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Claims(26)
What is claimed is:
1. A method for producing a nucleic acid which can be conditionally replicated, said nucleic acid not comprising a rep gene, but comprising at least a functional part of a cap gene of Adeno Associated Virus (AAV), which nucleic acid is present integrated in the genome of a eukaryotic host cell, said method comprising
providing said nucleic acid with at least one regulatory element which essentially represses replication of said nucleic acid in an integrated setting, but allows replication in an episomal setting, and
further providing said nucleic acid with at least a means for functionally excising said nucleic acid in a functional form upon the presence of a signal for excision,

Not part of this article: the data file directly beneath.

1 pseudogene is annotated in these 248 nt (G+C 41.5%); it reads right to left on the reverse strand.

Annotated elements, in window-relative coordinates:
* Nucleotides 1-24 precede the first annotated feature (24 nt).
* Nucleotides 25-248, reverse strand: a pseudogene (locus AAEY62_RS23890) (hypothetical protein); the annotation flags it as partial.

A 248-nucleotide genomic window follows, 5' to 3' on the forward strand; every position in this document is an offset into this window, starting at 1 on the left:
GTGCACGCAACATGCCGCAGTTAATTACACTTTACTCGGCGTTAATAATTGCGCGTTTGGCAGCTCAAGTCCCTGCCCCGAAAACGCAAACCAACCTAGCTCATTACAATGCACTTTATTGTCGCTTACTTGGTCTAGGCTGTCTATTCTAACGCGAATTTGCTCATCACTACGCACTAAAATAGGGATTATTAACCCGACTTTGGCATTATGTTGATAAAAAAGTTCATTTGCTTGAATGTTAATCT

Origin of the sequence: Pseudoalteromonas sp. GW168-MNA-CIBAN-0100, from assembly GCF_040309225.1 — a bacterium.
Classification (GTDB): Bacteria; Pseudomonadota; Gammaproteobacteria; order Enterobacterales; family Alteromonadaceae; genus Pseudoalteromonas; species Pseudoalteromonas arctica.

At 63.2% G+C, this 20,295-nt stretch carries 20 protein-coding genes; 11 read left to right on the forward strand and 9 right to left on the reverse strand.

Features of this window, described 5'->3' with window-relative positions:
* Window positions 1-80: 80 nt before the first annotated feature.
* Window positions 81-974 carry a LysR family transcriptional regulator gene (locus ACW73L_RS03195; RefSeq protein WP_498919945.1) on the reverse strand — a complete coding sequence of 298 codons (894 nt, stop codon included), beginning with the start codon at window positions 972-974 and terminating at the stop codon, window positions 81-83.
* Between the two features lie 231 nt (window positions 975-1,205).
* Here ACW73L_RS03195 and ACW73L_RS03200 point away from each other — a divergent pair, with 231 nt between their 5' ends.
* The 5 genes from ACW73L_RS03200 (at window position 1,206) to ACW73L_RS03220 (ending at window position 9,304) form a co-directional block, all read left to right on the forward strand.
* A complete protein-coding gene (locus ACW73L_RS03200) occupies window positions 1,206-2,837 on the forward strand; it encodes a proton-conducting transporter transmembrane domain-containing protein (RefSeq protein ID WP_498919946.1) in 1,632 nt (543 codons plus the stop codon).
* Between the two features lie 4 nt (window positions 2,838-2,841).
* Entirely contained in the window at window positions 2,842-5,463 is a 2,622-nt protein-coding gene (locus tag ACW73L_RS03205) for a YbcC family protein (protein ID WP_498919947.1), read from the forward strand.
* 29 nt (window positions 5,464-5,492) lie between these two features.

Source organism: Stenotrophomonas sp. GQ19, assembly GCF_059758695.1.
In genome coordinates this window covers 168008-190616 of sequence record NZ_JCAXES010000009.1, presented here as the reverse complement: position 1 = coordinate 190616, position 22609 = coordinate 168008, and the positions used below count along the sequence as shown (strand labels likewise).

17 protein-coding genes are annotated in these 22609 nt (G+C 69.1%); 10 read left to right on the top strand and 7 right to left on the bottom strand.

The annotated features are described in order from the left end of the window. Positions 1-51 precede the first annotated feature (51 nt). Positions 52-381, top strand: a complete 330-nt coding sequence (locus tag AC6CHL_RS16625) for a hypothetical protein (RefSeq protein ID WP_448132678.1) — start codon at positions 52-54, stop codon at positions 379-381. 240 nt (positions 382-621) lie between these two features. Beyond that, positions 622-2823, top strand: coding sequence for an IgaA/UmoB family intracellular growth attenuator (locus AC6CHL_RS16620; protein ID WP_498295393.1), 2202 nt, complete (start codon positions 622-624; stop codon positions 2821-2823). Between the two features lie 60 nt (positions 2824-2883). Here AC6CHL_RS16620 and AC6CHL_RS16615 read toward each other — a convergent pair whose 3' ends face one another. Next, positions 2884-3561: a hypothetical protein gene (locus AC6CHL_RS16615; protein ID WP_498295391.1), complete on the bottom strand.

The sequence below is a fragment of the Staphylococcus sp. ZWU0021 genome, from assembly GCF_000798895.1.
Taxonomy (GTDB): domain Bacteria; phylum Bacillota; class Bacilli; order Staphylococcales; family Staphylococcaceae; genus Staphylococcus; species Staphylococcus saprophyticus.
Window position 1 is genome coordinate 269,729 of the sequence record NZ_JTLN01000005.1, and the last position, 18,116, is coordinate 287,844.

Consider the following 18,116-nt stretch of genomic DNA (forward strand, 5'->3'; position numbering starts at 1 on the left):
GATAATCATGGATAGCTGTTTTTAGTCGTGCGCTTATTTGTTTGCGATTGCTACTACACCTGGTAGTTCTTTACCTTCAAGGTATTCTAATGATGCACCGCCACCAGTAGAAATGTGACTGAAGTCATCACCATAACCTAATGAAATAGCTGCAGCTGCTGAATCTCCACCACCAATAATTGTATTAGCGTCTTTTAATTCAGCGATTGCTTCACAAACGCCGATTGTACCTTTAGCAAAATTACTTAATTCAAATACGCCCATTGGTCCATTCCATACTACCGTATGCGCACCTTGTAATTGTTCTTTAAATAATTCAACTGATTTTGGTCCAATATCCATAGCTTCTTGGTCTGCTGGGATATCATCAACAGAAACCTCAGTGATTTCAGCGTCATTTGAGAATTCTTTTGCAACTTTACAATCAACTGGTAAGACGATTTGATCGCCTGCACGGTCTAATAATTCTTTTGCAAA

thereby producing a nucleic acid which can be conditionally replicated, wherein replication is conditional on said nucleic acid being in an episomal functional form.
2. The method according to claim 1 wherein a means for excision is provided in the form of two AAV-ITR's on either side of the nucleic acid of interest.
3. The method according to claim 1 wherein the signal is at least a functional part of a Rep-protein of AAV.
4. The method according to claim 1 wherein said means for excision is from a viral replication system.
5. The method according to claim 4 wherein the excision means is from a papova virus.
6. The method according to claim 5 wherein the signal is at least a functional part of the large T-antigen.